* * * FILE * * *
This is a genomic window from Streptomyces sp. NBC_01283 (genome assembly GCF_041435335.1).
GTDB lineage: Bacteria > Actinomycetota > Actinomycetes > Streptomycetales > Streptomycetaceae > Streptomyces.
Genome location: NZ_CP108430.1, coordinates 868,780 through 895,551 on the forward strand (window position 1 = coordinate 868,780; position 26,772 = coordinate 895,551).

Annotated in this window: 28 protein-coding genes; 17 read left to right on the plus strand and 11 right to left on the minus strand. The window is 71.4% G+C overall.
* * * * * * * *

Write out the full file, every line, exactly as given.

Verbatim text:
This is a genomic window from Streptomyces sp. NBC_01283 (genome assembly GCF_041435335.1).
GTDB lineage: Bacteria > Actinomycetota > Actinomycetes > Streptomycetales > Streptomycetaceae > Streptomyces.
Genome location: NZ_CP108430.1, coordinates 868,780 through 895,551 on the forward strand (window position 1 = coordinate 868,780; position 26,772 = coordinate 895,551).

Annotated in this window: 28 protein-coding genes; 17 read left to right on the plus strand and 11 right to left on the minus strand. The window is 71.4% G+C overall.